Secretary of State George P. Shultz recently sent a cable to US diplomatic posts aimed at infusing science and technology more deeply into the management of US diplomatic efforts. ''Foreign policy decisions in today's high-technology world are driven by science and technology,'' he said.

Such a phenomenon isn't new to 1984. The need to close the gap between public policy and advancing science and technology has been a recurring theme at least since World War II.

But today the explosion in the amount of knowledge coming out of labs, coupled with a more-global economy, is injecting fresh urgency into the issue. The scientific dimension touches on more international disputes, frames more of the relations between nations.

Many of these areas are well known. Confrontation crackles around issues such as acid rain, the human rights of scientists, fishing jurisdictions, and nuclear energy. Negotiations proceed on the oceans, space, the environment, and international scientific cooperation.

New technologies will pose entirely new problems. Consider the area of biotechnology alone. Genetically engineered crops may help feed millions in the third world, turning some agriculture-poor nations of Africa and Asia into food producers. But will the US and other agricultural exporting countries, many already burdened with surpluses, be willing to pass along their know-how to countries that might eventually compete with them in world markets? Might the third world become a testing ground for humanly engineered bacteria banned elsewhere?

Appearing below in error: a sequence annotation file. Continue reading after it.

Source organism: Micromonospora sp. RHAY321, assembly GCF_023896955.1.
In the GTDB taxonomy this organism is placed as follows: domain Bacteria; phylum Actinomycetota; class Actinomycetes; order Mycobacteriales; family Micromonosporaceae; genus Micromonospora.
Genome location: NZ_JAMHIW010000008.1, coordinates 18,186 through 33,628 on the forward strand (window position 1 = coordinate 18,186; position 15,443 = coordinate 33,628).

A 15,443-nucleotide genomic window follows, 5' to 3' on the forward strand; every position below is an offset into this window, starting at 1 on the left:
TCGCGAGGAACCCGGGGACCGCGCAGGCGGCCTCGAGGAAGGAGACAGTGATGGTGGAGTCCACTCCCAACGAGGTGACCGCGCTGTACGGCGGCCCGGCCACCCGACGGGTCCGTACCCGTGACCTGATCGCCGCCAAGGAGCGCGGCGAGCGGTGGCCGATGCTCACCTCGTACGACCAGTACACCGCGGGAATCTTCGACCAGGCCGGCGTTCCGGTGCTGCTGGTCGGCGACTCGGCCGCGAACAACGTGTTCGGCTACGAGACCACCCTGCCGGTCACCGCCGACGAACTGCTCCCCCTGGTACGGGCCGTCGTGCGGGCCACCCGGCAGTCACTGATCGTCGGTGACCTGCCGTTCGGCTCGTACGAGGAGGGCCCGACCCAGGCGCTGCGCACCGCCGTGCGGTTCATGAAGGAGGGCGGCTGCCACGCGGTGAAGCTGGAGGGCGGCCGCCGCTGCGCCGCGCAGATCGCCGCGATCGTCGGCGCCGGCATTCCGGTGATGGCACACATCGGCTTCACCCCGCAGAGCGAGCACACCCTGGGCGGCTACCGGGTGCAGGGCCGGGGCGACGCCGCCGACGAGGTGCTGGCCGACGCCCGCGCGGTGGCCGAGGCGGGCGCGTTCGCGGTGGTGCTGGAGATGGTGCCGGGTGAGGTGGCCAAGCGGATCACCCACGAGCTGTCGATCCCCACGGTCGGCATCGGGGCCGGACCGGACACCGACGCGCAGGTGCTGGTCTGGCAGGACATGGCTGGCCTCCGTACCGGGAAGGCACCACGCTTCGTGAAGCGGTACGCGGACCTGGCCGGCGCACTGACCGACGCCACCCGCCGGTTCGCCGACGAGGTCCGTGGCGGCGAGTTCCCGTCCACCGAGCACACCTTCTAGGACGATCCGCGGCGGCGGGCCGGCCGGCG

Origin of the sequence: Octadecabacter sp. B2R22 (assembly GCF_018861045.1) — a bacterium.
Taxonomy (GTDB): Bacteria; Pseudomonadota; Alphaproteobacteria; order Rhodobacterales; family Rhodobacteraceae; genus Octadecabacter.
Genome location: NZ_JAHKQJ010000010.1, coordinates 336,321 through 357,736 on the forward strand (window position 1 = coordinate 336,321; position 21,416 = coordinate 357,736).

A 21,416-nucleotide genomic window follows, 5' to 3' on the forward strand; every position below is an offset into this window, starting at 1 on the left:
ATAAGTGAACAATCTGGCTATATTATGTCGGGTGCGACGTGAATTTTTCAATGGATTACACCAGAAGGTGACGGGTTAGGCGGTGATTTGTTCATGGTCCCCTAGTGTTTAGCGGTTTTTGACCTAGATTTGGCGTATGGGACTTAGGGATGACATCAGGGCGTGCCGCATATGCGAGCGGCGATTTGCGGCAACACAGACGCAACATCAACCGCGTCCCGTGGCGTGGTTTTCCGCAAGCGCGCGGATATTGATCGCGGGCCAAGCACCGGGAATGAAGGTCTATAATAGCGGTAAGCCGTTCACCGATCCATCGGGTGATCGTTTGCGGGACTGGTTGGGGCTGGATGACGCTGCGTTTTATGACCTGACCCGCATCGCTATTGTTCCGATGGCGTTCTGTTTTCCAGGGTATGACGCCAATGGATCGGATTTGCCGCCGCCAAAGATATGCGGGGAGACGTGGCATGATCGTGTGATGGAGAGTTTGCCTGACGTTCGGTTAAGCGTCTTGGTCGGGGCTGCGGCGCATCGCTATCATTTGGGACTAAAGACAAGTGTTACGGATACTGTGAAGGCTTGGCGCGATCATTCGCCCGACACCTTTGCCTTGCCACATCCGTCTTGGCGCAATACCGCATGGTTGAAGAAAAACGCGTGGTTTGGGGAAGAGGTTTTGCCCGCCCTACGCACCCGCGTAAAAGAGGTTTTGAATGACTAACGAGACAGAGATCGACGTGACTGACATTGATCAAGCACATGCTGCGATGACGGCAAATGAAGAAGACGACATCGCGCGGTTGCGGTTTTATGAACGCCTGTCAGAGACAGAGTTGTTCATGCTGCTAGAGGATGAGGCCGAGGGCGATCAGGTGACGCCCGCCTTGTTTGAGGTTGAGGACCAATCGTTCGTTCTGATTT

The State Department, in particular, is being forced to adapt itself to the growing influence science and technology are exerting on foreign affairs. It's an old problem. As far back as 1967, then-Secretary of State Dean Rusk noted in an address: ''We in foreign affairs must be more willing to dip into the waters of science.'' Twice in the 1970s the State Department undertook studies examining the links between science and public policy. Relatively little became of them, department officials say.

But this time around, they assert, the need is urgent enough that changes will be made. It's high time, many outside the department argue. ''You need a general sensitivity and some general knowledge among all Foreign Service people on technical matters,'' asserts Justin Bloom, a former science counselor with the US embassy in Tokyo, who now runs his own technology consulting firm. ''More and more there is a technological context to everything we do.''